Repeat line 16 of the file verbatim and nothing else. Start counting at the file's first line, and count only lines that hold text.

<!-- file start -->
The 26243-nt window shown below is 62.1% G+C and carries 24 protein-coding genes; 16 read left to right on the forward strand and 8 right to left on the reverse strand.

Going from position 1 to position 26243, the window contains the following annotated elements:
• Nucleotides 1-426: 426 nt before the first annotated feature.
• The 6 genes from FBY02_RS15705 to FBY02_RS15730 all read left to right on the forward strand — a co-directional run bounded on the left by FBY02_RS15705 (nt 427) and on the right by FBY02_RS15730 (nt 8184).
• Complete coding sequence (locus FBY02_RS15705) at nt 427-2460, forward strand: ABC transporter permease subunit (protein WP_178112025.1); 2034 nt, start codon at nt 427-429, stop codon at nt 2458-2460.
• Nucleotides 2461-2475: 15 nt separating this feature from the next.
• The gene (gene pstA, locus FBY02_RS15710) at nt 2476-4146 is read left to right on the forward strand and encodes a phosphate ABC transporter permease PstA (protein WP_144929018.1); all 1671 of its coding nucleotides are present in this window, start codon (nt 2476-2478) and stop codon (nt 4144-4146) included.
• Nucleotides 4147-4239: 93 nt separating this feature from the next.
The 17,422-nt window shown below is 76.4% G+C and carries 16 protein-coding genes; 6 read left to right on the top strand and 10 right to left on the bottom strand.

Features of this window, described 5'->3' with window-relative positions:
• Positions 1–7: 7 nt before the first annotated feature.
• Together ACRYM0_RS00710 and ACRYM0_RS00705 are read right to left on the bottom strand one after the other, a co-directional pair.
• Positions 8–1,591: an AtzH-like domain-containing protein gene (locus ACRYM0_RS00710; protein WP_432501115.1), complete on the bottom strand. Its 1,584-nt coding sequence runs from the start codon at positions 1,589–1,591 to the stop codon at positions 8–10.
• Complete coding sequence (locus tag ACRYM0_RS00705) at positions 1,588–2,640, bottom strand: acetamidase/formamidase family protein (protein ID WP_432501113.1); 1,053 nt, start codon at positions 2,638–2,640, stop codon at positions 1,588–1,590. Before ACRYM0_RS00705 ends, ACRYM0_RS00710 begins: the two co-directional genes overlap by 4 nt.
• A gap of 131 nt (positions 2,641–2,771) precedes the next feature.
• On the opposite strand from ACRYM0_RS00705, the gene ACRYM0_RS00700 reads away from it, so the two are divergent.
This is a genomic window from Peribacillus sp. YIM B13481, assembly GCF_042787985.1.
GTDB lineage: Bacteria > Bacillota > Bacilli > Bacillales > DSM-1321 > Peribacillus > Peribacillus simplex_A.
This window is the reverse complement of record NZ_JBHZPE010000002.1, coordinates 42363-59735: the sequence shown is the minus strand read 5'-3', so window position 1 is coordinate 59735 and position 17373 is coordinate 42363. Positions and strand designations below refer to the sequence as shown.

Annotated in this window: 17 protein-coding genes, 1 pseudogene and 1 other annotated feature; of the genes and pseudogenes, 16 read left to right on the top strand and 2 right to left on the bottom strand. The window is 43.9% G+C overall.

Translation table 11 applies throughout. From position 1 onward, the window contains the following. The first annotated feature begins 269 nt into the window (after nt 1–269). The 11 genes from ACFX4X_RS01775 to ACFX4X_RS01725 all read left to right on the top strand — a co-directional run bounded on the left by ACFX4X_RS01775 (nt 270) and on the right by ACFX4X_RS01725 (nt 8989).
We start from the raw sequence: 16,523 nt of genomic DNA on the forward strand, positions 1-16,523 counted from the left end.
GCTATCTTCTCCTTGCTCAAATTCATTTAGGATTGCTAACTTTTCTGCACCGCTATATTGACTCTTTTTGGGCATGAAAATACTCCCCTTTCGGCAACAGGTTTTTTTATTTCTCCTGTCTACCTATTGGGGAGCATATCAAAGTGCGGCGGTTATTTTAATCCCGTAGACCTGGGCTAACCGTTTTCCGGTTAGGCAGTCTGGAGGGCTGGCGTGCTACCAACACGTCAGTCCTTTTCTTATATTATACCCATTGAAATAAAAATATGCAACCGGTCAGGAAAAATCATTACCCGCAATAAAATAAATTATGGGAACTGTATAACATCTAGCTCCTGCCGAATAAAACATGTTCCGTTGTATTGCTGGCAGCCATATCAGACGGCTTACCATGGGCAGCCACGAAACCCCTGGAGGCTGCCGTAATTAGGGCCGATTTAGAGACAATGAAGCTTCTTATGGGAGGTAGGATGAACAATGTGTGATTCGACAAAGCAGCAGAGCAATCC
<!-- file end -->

• On the opposite strand from ACRYM0_RS00705, the gene ACRYM0_RS00700 reads away from it, so the two are divergent.